To show you the some of the deletions, I was able to refer back to that day on Events from over one year ago:

*Note: If a file gets deleted from Dropbox, it will also be removed from your local hard drive on your computer and any other computer which shares the folder in which the file is held, if the computers are synced with Dropbox. I tested this out and it was true.
Dropbox will be able to restore files within the past thirty days. After that period, you might be out of luck. If you lose a large amount of files, do what I did and contact Dropbox directly. Here is a screen shot of the email they sent me stating that they were able restore all of my files for me:
My colleague in another school had something similar to this happen to her. All her hard work on Dropbox had disappeared:
“I logged in on another teacher's computer, the way our system is set up, all my files were deleted and I acquired hers. After restoring my files, my dropbox now contains her files and mine mixed together, and hers contains my files. If either of us tries to delete the other's file from our own dropbox, it delete's from the other person's dropbox too. So effectively our dropbox accounts have merged and I do not know how to separate them again.”
So, similar to my computer issue, the problem had to do with the way the school computers were initially set up, in terms of permissions. Thankfully, she was able to restore all the files.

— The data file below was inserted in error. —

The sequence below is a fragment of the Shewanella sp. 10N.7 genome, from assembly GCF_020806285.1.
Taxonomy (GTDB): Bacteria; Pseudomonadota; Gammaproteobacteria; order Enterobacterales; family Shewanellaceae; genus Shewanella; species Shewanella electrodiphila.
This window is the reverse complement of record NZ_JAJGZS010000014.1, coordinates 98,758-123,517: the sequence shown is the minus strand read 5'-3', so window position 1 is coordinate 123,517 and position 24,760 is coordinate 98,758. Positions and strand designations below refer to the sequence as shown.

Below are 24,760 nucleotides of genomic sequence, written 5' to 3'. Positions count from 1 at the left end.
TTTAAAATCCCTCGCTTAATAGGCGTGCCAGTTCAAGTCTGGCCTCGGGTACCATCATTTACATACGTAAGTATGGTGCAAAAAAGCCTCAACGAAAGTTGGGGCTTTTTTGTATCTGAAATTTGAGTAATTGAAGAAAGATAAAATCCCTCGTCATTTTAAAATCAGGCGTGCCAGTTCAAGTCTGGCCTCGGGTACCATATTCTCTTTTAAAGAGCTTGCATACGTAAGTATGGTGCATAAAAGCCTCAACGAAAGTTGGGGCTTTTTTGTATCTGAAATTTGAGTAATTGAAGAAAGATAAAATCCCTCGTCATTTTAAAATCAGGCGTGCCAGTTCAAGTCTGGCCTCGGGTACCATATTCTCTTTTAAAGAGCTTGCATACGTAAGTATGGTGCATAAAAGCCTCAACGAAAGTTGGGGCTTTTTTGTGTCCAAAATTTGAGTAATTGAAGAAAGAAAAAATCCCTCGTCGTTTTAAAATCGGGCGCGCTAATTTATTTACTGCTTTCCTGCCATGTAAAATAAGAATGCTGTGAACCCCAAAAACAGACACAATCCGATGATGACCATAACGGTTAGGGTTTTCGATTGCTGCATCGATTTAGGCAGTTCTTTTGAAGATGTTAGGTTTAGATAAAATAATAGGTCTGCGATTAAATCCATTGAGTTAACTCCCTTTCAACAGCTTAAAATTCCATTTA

How to recover/restore files that are accidentally deleted on Dropbox:
I personally was not able to do this task in the example above, since I had lost almost 3500 files. However, if you have just lost one or a few files, this is the easiest way to restore them:
On any computer (or even on Safari on an iPad), go to and log in. Click the Events tab on the left. You will be shown all the events in reverse chronological order. Find the deletion. Tap the file that was deleted. In the example below, it was (No Subject).txt.
You will be given this page, which shows you a version history of that file. Choose the latest version before the deletion and tap Restore. You are also able to highlight multiple files and restore them at once. That's it! Your file(s) will be placed back in your Dropbox.




Do not get me wrong: I rely on the cloud every single day. I would not be able to function without it. Whether it's work files on Dropbox, songs on iTunes Match, or photos with Photostream, the cloud is an essential part of my day. I do hope however that cloud computing will become more reliable and stable in the near future. These examples I have outlined might seem out of left field and you may say: “That would never happen to me!”, but you never know. Take the precautions and back up your files. Then back them up once again.



4 Comments Add yours

  1. Are you sure that when you delete a file from Dropbox that it deletes it from your local computer?

    That does not ring true.

    1. Hmm. You might be right. Ill have to check that out tonight. Thanks!

    2. Just tried it at home. I think I am correct. I opened up my dropbox folder on my home computer, deleted a file on my Dropbox iPhone app, and it deleted on my computer as well.